E-cigarette Poisoning Increases Among Students in Vietnam

E-cigarette poisoning is prevalent among students in Vietnam.

Vietnam reached an alarming e-cigarette usage rate, including heated cigarette products among its students, which often leads to e-cigarette poisoning.

What are E-cigarettes?

E-cigarettes usually come in different sizes and shapes, are powered by a battery, or heating element, and contain a liquid. It produces an aerosol by heating the liquid or “juice” that users breathe from the device. This smoke contains nicotine, cancer-causing chemicals, nickel, tin, lead and other toxic and possibly harmful substances.

E-cigarette Usage Lead to Poisoning

The Health Ministry’s Medical Examination and Treatment Department is deeply concerned about appropriating electronic nicotine delivery products. It also includes heated tobacco products among young people, specifically students. After using the stuff, several students were brought to the hospital due to e-cigarette poisoning. It was found that nicotine and other dangerous substances in e-cigarettes and heated cigarettes caused it.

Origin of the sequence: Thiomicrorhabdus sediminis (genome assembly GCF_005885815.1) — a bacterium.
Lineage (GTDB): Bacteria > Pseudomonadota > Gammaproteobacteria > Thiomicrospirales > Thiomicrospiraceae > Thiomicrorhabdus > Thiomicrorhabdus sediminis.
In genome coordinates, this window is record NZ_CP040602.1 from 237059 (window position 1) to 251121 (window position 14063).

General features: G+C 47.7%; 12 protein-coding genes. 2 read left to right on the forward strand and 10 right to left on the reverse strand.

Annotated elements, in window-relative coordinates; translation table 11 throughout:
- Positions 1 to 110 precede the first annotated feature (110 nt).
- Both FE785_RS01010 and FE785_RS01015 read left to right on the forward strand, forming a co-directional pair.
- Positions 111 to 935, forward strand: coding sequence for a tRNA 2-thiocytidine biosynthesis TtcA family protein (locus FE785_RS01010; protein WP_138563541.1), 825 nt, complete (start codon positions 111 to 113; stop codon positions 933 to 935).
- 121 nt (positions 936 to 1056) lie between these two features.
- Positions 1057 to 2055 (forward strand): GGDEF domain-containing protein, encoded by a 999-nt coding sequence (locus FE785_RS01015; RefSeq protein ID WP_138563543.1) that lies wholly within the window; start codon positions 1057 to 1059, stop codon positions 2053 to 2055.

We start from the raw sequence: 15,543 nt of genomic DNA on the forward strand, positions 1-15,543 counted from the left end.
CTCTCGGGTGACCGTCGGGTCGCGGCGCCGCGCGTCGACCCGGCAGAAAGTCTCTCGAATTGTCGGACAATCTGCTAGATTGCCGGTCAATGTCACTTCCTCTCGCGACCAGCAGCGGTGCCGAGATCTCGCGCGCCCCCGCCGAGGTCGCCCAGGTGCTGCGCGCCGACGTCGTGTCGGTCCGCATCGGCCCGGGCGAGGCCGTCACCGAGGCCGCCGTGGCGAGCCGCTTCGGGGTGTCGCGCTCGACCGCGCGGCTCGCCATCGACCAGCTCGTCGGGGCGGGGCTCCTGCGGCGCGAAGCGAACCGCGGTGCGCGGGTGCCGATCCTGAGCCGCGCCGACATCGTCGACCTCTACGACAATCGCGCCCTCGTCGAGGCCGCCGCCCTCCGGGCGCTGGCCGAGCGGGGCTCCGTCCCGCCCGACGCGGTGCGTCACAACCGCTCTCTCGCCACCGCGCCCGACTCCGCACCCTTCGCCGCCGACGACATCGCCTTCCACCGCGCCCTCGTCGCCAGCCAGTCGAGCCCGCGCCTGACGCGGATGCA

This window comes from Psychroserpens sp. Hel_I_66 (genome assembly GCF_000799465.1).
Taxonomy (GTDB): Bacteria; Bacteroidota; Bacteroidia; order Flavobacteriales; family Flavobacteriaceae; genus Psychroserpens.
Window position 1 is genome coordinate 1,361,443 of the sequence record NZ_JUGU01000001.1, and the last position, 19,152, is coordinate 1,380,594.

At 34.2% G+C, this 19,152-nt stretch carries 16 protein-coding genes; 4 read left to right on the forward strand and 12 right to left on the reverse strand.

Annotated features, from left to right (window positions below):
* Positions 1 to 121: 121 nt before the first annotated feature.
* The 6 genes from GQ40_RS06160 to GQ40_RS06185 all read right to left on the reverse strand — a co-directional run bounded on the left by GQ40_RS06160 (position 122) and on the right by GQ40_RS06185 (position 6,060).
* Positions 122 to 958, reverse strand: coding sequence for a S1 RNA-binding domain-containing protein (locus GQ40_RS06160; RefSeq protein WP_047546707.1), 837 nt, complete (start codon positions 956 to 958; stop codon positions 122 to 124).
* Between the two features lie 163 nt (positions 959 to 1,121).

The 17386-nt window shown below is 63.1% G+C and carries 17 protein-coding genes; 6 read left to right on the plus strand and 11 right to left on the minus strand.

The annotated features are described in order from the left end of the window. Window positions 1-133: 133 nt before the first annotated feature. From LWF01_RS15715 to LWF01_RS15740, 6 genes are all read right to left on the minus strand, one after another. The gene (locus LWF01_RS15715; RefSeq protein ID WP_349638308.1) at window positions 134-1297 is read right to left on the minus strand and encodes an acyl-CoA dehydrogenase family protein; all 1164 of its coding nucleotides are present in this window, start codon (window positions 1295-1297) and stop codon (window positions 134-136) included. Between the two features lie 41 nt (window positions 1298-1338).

“Using nicotine during adolescence can cause harm to the parts of the brain that control attention, learning ability, and mood. It can also increase the risks of addiction to other substances in the future,” said Nguyen Tuan Lam, a World Health Organisation expert in Vietnam.

Moreover, E-cigarettes and heated cigarettes likewise instigate probable risks and could lead to social evils. It may include drug abuse and other hooking behaviours, badly affecting the health and total well-being of a person.

Last year, there was a small decline in the number of people who smoked tobacco in Vietnam. However, the country still ranked third among SEA countries with the highest smoking frequency following Indonesia and the Philippines.

E-cigarette Smoking Increases Among Vietnamese Teen Students

The government is finding ways how to curb smoking, especially the use of e-cigarettes among teen students who are 13 to 15 years old. Around 3.5% were documented to use them in 2022, according to the Health Ministry and the Ministry of Education and Training report. Additionally, there are also records among adolescents and young adults usage with about seven in 100, ranging from 15 to 24 years old.

WHO suggested that e-cigarette heated tobacco products are more dangerous compared to traditional cigarettes. The former can result in premature health effects or interstitial lung disease. It develops quickly and has a more severe outlook than lung cancer.

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